Organizations that keep data management and organizational decision-making siloed miss out on opportunities for growth. That’s why companies need individuals who connect robust quantitative methods with sophisticated business strategy. A graduate education in business analytics provides the specialized knowledge and hands-on skills that allow analytics professionals to advance their careers, excel in leadership roles and make a difference in their organizations. masters in business analytics online Organizations that keep data management and organizational decision-making siloed miss out on opportunities for growth. That’s why companies need individuals who connect robust quantitative methods with sophisticated business strategy. A graduate education in business analytics provides the specialized knowledge and hands-on skills that allow analytics professionals to advance their careers, excel in leadership roles and make a difference in their organizations.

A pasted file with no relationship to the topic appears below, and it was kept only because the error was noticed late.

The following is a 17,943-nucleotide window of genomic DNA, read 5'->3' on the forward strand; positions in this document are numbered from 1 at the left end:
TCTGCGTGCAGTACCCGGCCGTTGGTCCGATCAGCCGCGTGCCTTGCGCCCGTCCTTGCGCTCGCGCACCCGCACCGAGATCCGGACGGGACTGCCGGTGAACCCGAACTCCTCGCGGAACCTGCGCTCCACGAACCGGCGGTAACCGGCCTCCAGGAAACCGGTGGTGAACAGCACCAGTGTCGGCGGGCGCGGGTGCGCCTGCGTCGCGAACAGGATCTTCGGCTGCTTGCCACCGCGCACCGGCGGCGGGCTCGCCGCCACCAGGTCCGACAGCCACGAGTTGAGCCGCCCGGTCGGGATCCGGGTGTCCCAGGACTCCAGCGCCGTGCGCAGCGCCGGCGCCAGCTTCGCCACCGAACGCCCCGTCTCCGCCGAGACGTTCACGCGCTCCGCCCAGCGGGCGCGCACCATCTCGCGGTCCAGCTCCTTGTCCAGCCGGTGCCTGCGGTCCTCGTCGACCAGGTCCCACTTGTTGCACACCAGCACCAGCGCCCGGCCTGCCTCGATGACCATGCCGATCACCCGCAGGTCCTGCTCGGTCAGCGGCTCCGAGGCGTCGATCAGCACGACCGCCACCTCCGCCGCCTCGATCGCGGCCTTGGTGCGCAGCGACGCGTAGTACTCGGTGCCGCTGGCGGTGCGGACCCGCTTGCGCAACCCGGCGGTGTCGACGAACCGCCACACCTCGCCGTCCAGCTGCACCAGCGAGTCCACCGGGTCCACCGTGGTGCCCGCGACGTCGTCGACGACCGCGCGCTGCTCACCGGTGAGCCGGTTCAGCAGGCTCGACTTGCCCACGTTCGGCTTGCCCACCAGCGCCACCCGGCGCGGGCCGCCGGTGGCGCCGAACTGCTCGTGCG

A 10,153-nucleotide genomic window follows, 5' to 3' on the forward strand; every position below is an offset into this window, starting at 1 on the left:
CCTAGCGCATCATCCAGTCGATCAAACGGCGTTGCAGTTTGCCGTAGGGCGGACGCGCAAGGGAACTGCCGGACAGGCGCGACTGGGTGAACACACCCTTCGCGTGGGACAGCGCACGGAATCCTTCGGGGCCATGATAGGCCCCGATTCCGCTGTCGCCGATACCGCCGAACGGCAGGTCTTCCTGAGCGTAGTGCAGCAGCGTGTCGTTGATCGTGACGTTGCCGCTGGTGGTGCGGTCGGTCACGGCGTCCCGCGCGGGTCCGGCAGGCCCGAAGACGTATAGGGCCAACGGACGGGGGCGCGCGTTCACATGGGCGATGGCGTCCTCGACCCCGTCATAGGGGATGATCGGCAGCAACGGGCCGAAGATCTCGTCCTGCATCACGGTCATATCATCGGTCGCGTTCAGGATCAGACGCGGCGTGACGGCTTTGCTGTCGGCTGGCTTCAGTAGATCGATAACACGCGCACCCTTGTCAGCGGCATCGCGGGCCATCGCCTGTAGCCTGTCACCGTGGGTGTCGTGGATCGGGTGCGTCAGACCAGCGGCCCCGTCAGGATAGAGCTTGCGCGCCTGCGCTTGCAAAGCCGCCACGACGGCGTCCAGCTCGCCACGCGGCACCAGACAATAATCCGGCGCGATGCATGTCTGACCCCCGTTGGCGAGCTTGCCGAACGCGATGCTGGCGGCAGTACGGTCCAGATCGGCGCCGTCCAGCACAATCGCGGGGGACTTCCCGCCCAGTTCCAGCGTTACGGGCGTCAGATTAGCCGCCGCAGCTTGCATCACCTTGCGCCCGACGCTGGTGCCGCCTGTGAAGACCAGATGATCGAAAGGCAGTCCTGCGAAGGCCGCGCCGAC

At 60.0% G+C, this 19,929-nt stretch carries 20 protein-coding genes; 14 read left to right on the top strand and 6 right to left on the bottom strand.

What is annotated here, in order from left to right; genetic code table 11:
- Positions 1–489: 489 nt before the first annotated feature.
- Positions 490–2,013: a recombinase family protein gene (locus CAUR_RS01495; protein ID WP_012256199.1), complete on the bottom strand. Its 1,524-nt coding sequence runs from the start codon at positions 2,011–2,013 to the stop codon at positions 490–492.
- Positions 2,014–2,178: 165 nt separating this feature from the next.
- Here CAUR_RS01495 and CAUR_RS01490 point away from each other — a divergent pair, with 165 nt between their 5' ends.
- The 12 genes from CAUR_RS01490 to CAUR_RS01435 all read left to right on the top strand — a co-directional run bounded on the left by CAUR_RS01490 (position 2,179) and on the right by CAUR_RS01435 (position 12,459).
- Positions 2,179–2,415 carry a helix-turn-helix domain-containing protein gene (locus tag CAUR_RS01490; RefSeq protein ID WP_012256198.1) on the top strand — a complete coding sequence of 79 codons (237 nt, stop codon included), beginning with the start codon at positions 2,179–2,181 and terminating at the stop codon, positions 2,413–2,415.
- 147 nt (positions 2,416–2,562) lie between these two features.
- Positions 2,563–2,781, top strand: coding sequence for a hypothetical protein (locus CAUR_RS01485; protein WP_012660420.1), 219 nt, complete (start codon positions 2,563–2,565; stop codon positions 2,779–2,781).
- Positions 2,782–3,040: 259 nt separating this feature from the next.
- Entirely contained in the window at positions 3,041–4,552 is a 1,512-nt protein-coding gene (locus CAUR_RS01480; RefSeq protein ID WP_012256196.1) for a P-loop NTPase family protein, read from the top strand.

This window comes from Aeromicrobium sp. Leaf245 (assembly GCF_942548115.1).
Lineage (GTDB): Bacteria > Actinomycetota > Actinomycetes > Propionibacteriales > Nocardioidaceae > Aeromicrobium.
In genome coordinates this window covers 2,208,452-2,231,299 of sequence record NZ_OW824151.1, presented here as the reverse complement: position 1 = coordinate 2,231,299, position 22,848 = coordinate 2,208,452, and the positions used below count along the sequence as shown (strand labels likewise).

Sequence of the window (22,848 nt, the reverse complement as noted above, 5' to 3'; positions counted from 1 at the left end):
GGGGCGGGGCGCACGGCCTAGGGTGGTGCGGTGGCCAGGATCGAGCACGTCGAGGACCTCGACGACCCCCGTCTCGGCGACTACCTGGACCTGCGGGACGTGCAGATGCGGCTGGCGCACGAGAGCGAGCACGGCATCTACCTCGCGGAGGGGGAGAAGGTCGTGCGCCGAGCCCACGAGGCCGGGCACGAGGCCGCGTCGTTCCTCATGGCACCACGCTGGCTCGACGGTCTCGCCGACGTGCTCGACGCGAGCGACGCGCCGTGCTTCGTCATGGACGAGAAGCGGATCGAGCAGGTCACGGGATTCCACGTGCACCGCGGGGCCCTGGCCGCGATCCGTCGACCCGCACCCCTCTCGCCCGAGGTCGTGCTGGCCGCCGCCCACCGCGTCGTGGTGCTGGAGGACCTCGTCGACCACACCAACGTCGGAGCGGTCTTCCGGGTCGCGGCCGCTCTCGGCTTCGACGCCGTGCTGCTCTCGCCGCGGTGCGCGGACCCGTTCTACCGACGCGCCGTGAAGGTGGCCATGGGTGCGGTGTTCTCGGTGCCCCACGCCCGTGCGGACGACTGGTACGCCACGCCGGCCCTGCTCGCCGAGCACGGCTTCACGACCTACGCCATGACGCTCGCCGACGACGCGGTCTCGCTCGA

The online Master of Science in Business Analytics (MSBA) from the Tepper School of Business at Carnegie Mellon University helps students to develop proficiency in the full range of state-of-the-art business analytics techniques. A comprehensive curriculum that encompasses data visualization, machine learning and optimization, and large-scale data management readies professionals to take on complex challenges in tomorrow’s analytics-driven organizations.

Online MSBA students benefit from a world-class education through the internationally renowned business school that pioneered the discipline of management science. Courses are taught by CMU’s faculty of top researchers and creators who make multidisciplinary leaps in areas like machine learning, accounting, communication, finance, organizational behavior, marketing and operations management. The online MSBA equips graduates with an unparalleled education and connects them with an international network of professionals.

How To Prepare For Your MBA Interview Questions?